IN YOUR CORNER
Dual-SIM phones come with only one slot. Why?
MTN and Vodacom deliberately sell dual-SIM devices with one slot disabled. We asked them for the reason
The internet has created a global marketplace, but for SA consumers who spot stuff online and desperately want it, there are a few challenges to contend with.
Getting it here, for starters – there are high courier costs on the one hand and an unreliable postal service on the other and, in the case of electronic goods in particular, there are warranty issues.
And even when the must-have products are readily available in this country, what looks the same as the product advertised online could well turn out to be not quite.
So “grey import” cellphones look the same, but they aren’t intended for this market, so the warranty won’t be honoured by the local agents.
And so to the issue of dual-SIM smartphones.
There are obvious advantages: you get to operate two numbers – a personal one and a work one, for example – without having to carry two phones around, and they can dramatically reduce your data spend.
Putting a data SIM such as Rain in your second slot while having a SIM from another mobile operator to make and receive calls could help you save on mobile data costs.
But some South Africans have read about these dual-SIM smartphones online and bought them from local suppliers, either with cash or on contract, only to discover the second SIM slot has been disabled.
Both MTN and Vodacom have chosen to sell only devices with a single SIM enabled.
But do they disclose this to potential buyers in a hard-to-miss way, if at all?
In December 2017, Vodacom subscriber Mitch Broughton chose the dual-SIM Xiaomi 4X when he upgraded his contract, only to discover Vodacom had disabled the dual-SIM functionality.
“The ONLY notification of this is a red card inserted into the [sealed] box under the phone,” he told me at the time.
“It does not even state categorically that it’s single SIM, it just says ‘Memory card slot = Micro SD only’.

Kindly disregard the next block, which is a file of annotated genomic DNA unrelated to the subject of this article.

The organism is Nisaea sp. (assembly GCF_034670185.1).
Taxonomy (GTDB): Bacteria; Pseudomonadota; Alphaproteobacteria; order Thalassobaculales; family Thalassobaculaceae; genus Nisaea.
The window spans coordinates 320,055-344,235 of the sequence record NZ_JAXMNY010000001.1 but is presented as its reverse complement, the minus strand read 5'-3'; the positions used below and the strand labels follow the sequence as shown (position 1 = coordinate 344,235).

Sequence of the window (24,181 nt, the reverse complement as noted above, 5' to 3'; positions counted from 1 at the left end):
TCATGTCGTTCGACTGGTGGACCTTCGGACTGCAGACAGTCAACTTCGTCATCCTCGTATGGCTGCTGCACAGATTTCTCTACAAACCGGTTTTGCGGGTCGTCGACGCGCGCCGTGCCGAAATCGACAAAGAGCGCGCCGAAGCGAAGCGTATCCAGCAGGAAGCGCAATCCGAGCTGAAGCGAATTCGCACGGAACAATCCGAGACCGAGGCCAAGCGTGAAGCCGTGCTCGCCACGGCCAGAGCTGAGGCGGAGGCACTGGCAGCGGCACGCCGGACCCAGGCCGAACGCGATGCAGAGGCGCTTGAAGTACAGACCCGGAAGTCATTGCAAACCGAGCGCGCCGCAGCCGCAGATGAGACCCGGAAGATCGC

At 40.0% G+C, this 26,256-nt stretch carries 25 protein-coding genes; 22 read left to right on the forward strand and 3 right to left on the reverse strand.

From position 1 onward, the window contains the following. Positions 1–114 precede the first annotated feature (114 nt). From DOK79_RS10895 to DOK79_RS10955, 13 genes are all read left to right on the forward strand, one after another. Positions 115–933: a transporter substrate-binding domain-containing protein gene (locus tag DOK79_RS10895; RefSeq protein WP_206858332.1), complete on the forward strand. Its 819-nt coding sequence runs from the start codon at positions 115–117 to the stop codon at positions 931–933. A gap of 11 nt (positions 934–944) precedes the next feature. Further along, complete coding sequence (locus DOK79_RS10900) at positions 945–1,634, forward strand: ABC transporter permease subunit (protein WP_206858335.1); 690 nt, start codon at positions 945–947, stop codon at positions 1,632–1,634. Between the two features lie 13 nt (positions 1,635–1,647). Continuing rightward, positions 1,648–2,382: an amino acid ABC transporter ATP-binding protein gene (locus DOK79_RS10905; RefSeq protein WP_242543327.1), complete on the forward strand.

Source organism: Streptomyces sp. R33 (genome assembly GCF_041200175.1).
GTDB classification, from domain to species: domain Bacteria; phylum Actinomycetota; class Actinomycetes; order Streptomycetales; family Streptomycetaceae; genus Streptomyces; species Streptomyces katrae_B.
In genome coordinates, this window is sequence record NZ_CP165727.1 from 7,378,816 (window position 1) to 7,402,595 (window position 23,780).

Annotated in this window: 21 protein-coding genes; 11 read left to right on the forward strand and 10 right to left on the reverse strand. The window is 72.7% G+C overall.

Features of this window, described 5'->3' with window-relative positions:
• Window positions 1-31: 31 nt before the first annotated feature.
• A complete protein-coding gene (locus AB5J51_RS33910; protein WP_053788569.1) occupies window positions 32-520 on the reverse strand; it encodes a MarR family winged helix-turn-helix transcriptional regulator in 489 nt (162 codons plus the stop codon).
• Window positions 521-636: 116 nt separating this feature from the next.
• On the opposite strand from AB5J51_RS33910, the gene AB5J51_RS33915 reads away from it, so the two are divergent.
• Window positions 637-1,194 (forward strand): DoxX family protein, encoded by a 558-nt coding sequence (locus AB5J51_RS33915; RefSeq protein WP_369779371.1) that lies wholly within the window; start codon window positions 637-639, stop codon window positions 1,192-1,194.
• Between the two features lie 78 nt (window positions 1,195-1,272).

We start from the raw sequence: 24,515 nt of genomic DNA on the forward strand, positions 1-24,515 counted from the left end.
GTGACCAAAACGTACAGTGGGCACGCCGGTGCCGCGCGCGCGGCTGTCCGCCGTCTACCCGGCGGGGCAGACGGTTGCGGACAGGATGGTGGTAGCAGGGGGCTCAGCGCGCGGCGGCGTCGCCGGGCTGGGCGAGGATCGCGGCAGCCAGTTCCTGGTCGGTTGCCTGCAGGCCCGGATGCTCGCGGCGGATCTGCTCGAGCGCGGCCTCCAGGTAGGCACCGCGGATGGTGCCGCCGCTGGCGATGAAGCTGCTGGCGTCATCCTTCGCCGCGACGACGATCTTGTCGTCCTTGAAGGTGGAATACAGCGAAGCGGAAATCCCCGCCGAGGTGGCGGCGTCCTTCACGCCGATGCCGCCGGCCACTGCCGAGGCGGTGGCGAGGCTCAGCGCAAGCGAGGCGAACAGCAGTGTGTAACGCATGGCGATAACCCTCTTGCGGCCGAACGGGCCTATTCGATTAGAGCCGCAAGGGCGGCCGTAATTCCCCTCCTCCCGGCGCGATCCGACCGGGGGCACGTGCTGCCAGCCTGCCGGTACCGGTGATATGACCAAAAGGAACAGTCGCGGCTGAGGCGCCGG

“No mention is made on the Vodacom website in the advertising or the specifications of this handset that it’s a single-SIM only model,” Broughton said.
“The rear of the box even states ‘global version – dual-SIM’ model.
“So I feel very prejudiced and misled by false advertising.”
At the time, a Vodacom spokesperson told me: “Vodacom does not advertise its Xiaomi devices as having dual-SIM functionality.
“The secondary tray in our devices is for a memory card so that customers can increase the amount of storage space on their devices.”
I went back to the network recently to find out whether its stance on dual-SIM phones had changed. It hasn’t.
“Vodacom offers an extensive portfolio of devices to ensure our customers continue to enjoy the widest selection of phones and tablets,” a spokesperson told me.
“This ranges from entry-level devices to the most sophisticated and iconic.
“Vodacom stocks devices looking at customer preferences and our stock and efficiency targets, and our research shows that Vodacom customers prefer to have the option of expanding device storage than the ability to house two Vodacom SIM cards.”
Okay, so Vodacom customers don’t want dual-SIM phones, apparently. I’d love some feedback on that from the subscribers themselves.
Much of the confusion arises from the fact that phones with the same model number may have both a single and a dual-SIM version.
Jason Holdsworth bought a Huawei P20 Lite for R5,000 cash from the MTN in Cornubia Mall, Durban, three weeks ago.
“I took the phone home to set up for my father. Huawei P20 Lites are known to be dual-SIM – as per the manufacturer’s manual – but I noticed after inserting two SIM cards that the phone only reads one of them.” When he returned the phone to the MTN store, he says he was told MTN had removed the dual-SIM functionality, and the branch manager refused to take the phone back for a refund because it was not faulty.
That’s when he turned to me for help.
I took up his case with MTN, asking about the disclosure issue, among others.
“MTN does not disable the dual-SIM functionality in the Huawei P20 Lite or any other smartphone. Rather, the company only purchases 4G devices that offer single-SIM functionality,” said corporate affairs executive Jacqui O’Sullivan.
“The reason the company has chosen not to support dual-SIM functionality in our 4G devices relates to the extent to which MTN subsidises 4G smartphones.
“We choose to subsidise smartphones to make these costly devices more accessible to the public, and we spend over R1bn a year on these handset subsidies, which is why we choose not to sell dual-SIM handsets.
“Our customers are, however, still able to change SIM cards on any of the smartphones as and when needed.”
She conceded Holdsworth should have been told the device only had single-SIM functionality, and said, as an apology to him for the “frustration and inconvenience”, he would be refunded for the phone.
What about Cell C?
A spokesperson told me the network does not lock dual-SIM devices.
“Plus we have our own device called the Hurricane, which requires a Cell C SIM in the main slot, but the second slot is open to any operator.
“Customers are informed of this if they purchase the device.”
So if you’re after a dual-SIM smartphone, don’t assume the functionality is fully intact as advertised.